• Sunrise over the Fort George River in the Timucuan Preserve.

    Timucuan

    Ecological & Historic Preserve Florida

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  • Fort Caroline Closed on November 2nd

    Fort Caroline National Memorial including Spanish Pond will be closed to the public on Sunday November 2nd, 2014. The visitor center and trails will reopen on Monday the 3rd of November. The Theodore Roosevelt Area and Ribault Column will remain open.

Crops of Kingsley Plantation

These crops are grown each year in the demonstration garden.

 
Sea Island cotton

Sea Island cotton was the cash crop at Kingsley Plantation from the 1790s until the American Civil War (1860-1865). Valued for its long, silky fiber, the plant liked the sea island climate of Fort George Island and other sea islands from Florida to South Carolina. This cotton had to be worked entirely by hand to protect the long fibers.

 
Indigo

Indigo was the original cash crop of Fort George Island, where Kingsley Plantation is located. The green leaves and stems produced a rich blue dye that was highly valued throughout the world. The banana-shaped pods are the seed pods, and the plant also produces small pink flowers. For more on indigo and slavery, visit this education website: Slavery in America.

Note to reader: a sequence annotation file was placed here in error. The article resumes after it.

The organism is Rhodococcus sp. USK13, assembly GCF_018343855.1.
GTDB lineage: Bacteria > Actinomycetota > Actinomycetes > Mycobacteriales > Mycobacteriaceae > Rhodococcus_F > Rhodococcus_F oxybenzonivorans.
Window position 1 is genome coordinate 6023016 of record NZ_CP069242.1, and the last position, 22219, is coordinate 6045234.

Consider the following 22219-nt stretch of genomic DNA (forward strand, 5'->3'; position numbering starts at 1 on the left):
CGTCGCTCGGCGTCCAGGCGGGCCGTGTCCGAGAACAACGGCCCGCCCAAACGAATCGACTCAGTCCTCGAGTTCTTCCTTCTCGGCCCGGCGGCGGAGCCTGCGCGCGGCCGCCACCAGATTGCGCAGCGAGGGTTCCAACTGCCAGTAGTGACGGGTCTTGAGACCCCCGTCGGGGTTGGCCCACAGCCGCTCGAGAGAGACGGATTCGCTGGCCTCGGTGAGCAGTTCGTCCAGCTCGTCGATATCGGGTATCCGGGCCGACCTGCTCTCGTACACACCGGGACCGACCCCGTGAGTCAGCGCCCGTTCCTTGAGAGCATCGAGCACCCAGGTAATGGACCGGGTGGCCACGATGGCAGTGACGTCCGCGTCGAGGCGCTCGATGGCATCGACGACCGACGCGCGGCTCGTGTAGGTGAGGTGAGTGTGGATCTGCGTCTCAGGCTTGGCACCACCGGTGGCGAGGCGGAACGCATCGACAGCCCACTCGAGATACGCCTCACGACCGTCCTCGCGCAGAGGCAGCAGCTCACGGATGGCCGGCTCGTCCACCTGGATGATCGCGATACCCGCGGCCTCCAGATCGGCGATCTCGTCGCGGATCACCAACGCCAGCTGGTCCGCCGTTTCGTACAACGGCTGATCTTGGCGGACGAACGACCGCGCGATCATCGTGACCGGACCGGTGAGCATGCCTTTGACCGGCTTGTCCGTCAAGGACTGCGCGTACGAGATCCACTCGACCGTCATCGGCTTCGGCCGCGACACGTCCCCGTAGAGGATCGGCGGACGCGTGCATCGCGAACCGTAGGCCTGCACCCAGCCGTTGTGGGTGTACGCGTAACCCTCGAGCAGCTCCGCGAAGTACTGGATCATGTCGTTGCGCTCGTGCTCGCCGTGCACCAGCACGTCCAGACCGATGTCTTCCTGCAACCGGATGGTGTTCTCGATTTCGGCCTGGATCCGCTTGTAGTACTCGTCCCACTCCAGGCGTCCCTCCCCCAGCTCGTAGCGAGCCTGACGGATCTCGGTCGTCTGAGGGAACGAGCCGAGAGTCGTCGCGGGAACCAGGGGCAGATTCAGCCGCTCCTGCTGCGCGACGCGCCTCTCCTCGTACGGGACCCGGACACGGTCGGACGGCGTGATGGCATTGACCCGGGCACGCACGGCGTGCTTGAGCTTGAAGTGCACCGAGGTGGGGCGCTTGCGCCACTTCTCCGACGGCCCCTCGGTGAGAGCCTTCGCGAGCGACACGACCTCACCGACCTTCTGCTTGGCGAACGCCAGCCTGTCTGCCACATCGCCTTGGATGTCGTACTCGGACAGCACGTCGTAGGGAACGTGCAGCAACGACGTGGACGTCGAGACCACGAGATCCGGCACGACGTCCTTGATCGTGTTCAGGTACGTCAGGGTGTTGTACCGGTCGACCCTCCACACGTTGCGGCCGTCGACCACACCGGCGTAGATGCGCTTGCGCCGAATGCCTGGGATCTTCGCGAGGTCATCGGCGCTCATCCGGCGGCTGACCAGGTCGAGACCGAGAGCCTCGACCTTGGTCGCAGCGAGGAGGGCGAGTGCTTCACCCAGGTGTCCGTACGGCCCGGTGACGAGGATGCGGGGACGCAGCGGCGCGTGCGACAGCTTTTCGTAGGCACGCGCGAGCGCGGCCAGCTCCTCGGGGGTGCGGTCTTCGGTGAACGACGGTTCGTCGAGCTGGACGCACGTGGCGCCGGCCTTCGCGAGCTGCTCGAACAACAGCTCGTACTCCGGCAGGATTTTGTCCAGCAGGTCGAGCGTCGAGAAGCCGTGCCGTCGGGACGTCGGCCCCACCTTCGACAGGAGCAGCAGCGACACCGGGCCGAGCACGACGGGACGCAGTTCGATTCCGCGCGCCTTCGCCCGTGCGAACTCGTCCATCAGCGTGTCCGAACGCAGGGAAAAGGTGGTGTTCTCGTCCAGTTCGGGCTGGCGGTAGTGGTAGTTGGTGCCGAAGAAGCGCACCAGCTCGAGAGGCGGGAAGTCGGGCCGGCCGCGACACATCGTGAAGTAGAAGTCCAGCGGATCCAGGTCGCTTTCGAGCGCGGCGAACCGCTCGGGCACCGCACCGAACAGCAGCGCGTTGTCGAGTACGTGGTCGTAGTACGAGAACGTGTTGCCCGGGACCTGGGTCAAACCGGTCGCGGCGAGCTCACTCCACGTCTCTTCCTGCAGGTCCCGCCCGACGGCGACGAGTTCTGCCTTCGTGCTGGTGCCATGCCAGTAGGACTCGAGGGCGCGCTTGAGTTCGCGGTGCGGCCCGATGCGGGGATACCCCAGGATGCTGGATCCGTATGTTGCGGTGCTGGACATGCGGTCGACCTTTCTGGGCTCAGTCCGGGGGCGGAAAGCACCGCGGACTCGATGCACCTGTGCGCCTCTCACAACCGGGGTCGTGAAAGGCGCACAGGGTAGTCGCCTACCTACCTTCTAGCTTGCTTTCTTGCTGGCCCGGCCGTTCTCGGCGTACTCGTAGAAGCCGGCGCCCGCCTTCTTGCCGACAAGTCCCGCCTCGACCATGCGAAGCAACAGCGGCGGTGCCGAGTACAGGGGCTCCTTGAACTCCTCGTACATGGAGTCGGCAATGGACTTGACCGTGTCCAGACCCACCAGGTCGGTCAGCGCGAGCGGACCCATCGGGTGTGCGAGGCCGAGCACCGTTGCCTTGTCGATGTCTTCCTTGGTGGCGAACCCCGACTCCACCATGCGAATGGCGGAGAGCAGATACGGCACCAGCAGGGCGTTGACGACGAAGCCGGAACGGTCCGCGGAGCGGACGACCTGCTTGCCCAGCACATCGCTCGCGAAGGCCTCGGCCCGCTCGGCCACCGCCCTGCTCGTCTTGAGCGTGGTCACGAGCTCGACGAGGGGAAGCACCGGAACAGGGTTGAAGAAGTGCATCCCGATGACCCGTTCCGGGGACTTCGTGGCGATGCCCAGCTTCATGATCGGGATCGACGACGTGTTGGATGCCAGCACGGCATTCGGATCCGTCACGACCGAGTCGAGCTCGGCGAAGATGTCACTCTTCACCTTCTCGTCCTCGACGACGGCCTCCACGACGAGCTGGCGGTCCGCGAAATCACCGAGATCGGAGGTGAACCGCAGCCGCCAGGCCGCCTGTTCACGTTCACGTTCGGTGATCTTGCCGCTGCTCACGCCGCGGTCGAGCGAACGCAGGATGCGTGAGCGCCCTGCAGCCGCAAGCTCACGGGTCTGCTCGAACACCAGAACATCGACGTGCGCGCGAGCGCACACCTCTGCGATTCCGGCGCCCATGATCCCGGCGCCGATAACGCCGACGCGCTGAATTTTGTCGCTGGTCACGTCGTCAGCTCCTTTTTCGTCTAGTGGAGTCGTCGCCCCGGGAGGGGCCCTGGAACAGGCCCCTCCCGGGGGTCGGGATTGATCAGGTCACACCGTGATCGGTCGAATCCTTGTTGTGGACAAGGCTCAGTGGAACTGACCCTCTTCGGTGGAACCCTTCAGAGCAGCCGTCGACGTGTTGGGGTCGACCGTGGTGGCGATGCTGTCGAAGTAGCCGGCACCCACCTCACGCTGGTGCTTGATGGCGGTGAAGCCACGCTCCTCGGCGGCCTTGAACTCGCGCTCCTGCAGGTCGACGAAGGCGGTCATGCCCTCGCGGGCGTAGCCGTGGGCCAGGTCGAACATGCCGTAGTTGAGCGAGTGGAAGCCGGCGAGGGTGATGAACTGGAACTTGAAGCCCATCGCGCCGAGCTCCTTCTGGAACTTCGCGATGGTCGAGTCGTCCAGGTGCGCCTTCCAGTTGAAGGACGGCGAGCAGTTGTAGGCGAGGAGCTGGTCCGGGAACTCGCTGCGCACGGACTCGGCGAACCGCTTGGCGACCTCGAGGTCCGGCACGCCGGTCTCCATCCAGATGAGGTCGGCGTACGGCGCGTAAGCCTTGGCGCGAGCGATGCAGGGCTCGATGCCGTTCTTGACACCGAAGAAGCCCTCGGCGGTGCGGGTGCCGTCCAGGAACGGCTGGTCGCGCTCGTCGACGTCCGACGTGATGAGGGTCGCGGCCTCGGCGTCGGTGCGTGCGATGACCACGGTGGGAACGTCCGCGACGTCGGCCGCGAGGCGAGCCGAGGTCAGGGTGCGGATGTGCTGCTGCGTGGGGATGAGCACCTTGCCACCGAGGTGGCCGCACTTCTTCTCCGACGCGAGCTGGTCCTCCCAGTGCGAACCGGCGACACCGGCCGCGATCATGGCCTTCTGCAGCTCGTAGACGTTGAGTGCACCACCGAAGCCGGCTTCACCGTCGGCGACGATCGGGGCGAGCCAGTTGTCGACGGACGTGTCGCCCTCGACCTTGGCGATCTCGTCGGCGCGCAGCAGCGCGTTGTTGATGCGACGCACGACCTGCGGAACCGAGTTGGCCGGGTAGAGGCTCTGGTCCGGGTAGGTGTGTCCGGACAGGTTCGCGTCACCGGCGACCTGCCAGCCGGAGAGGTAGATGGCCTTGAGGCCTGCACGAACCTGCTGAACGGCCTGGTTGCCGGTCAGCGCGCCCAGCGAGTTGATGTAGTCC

Okra

The plantation was self-sufficient, so all food needed for the planter's family and the slave community was grown here. Okra is one example of a crop with African roots that became a staple of southern cooking. Other provisional crops included beans, potatoes, peas, sugar cane, squash, gourds, and many more.

Return to History of Kingsley Plantation.

Did You Know?

Historic drawing of a Timucua man with his hair in a top know

Timucua warriors wore their hair in a top knot, which made them appear taller. Historic drawings of Timucua and French contact show the Timucua to be of greater stature than the French. More...